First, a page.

Well, as things escalated in Tombstone, Arizona it was becoming inevitable there would be a major clash between outlaws such as The Cowboys and former, as well as present, law enforcers.
It seems like a lot of people were wearing badges but they were having to be replaced regularly. Also, who could you trust to uphold the law honestly?
Wearing a badge as sheriff, deputy or U.S. Marshal apparently wasn’t an easy task, and in reality placed a target on each one. It appears the Earps sure tried their best to not get involved.
The Earps didn’t want trouble as they came to Tombstone to make a profit with their business adventures. They even left their enforcement career behind, hoping to start over, living in prosperity and happiness.
When Doc Holliday came to town he apparently wanted to refrain from conflict too, particularly at the request of the Earps.
However, the provocation of the outlaws continued and he had no choice.
Isn’t that also like life today. People want to disrupt our efforts at home and abroad to better their agenda and disrupt efforts to benefit families, peace and prosperity.
Here is a video clip of Part 2 as the scene continues to build toward the eventual, deadly showdown at O.K. Corral.
Well, this post is primarily about Tombstone, Arizona.
During our travels through Arizona we ventured south through Tucson. I had previously been to Tucson and enjoyed the area then so due to time constraints we decided to visit Tombstone.
According to Wikipedia, Tombstone is a historic city in Cochise County, Arizona, United States. It was founded in 1879 by prospector Ed Schieffelin, who was briefly a scout for the U. S. Army headquartered at Camp Huachuca. He frequently searched wilderness areas looking for valuable ore samples. Before the Tombstone name was developed the area was called Pima County, Arizona Territory.
In 1877, Schieffelin used Brunckow’s Cabin as a base of operations and began surveying the area. After many months he found pieces of silver ore. It took months to find the source. According to reports, Schieffelin’s legal mining claim was sited near a grave site. In September 1877 he filed his first claim and named the stake Tombstone. (See https://en.wikipedia.org/wiki/Tombstone,_Arizona for details.)The town was established on a mesa (flat-topped hill) above the Goodenough Mine. Within two years of its founding Tombstone had a bowling alley, four churches, an ice house, a school, two banks, three newspapers, and an ice cream parlor, alongside 110 saloons, 14 gambling halls, and numerous dance halls and brothels. I’m sure the ice cream parlor was the favorite.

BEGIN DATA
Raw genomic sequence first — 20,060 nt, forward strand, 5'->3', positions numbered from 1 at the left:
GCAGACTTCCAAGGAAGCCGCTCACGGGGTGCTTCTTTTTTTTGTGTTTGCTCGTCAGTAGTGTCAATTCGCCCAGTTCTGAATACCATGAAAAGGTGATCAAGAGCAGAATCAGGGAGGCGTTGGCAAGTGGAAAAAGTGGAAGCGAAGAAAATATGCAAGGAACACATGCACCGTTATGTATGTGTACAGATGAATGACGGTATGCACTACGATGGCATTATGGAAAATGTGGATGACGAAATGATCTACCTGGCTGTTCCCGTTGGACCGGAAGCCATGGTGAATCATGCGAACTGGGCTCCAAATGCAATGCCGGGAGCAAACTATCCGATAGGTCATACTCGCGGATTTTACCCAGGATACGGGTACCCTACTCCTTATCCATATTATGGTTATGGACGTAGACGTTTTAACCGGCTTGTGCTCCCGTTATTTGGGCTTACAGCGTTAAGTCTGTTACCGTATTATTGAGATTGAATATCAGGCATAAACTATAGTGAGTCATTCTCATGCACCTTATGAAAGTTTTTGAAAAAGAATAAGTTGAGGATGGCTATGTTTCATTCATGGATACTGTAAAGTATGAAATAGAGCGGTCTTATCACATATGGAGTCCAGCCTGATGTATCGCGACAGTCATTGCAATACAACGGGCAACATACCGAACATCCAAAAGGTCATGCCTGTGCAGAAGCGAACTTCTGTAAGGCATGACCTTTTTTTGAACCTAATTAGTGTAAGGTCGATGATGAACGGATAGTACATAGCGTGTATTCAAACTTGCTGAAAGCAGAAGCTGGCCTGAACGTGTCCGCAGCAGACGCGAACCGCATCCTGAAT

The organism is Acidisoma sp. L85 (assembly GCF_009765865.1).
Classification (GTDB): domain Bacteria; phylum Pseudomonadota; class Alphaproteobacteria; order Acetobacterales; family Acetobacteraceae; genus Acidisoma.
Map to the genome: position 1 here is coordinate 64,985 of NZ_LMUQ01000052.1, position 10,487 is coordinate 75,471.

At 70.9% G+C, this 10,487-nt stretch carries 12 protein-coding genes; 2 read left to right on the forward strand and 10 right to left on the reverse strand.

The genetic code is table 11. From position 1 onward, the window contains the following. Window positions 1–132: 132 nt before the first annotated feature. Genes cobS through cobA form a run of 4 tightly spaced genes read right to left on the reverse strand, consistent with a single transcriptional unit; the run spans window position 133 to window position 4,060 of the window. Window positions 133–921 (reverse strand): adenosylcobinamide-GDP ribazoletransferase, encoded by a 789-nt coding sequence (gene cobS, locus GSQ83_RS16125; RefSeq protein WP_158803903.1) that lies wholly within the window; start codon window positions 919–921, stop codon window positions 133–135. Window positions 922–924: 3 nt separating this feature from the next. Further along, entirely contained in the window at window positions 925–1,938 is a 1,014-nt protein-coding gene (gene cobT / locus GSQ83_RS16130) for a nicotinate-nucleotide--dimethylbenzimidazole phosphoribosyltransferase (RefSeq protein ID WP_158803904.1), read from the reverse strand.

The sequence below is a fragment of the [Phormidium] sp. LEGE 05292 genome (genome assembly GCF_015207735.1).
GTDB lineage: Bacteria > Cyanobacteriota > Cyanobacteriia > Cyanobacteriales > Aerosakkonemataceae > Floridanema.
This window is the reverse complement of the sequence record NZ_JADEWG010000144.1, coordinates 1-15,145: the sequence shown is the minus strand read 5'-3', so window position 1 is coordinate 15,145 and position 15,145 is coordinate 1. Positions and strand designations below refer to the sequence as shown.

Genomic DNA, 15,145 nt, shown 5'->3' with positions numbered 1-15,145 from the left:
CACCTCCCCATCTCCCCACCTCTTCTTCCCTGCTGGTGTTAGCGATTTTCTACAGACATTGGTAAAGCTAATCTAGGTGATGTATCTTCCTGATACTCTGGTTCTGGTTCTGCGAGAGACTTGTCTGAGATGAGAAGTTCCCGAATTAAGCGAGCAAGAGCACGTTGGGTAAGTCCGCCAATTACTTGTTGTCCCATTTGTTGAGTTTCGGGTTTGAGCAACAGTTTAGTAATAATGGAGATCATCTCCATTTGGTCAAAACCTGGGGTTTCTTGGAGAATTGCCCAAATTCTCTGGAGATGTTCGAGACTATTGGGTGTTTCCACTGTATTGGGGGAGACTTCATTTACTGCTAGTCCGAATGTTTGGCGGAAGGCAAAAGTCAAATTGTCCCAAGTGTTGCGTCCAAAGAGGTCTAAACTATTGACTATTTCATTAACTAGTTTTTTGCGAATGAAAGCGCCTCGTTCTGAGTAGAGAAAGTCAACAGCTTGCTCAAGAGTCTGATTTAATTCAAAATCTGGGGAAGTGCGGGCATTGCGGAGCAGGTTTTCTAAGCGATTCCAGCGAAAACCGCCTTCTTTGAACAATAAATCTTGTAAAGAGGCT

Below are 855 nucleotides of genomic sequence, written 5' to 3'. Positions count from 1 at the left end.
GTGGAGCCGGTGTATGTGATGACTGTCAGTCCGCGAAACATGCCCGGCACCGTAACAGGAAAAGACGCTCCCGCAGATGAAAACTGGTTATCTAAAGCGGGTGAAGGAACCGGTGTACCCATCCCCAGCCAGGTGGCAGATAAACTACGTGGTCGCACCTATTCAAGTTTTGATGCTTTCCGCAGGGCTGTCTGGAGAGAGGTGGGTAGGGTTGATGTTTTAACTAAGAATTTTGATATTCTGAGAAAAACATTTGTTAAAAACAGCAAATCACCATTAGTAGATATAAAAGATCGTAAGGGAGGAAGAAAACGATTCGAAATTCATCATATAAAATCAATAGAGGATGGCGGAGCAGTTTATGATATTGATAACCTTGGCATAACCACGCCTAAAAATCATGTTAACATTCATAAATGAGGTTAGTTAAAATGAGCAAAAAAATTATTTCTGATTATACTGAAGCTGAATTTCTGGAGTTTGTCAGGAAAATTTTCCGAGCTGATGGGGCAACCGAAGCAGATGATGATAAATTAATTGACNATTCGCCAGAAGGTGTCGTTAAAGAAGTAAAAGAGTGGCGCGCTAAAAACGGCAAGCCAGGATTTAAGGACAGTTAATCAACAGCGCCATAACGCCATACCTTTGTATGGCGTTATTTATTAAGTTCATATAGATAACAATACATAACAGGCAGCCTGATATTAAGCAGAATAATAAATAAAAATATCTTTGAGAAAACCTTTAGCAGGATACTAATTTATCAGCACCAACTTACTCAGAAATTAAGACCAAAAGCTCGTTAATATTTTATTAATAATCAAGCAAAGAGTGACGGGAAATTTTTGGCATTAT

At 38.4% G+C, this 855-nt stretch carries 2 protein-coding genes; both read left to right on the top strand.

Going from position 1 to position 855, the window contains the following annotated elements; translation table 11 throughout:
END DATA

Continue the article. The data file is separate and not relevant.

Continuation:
Tombstone became one of the last boomtowns in the American frontier.
The businesses were situated among, and on top of a large number of silver mines. The gentlemen and ladies of Tombstone attended operas presented by visiting acting troupes at the Schieffelin Hall opera house. Miners and cowboys saw shows at the Bird Cage Theatre and brothel.
The town grew significantly into the mid-1880s as the local mines produced millions in silver bullion, the largest productive silver district in Arizona. Population grew from 100 to around 14,000 in less than seven years.
At the Santa Rita mines in nearby Santa Cruz Valley, three superintendents had been killed by Indians. When friend and fellow Army Scout Al Sieber learned what Schieffelin was up to, he is quoted as telling him, “The only rock you will find out there will be your own tombstone”, or, according to another version of the story, “Better take your coffin with you, Ed; you will only find your tombstone there, and nothing else.”  [references through Wikepedia)
Tombstone’s Courthouse today provides a good collection of authentic interpretive exhibits, including: the period Sheriff’s Office, artist drawings and interpretations of the Gunfight at the O.K. Corral, Wyatt Earp, mining exhibit area, saloon and gaming room, period lawyers office and courtroom, ranching, and residents of Tombstone. (More information at https://tombstonecourthouse.com/history-of-the-courthouse/)
Life was similar to what one would think as reflected in the western movies. I imagine Tombstone was pretty rough with the mix of the rowdy, criminal, mischievous and law-abiding guests and residents. Additionally, the town was far removed from larger towns where the “rule of law” prevailed.
Eventually, with the wildness of the territory, there becomes a showdown. The next post will highlight that historical event.
Love and blessings,
Beebe, Lucius Morris; Clegg, Charles. The American West: the Pictorial Epic of a Continent.
“Across Arizona”. Harper’s New Monthly Magazine. 66 (364). March 1883.
Bishop, William Henry (1888). Mexico, California and Arizona. New York and London: Harper and Brothers. p. 468. Retrieved May 29, 2012.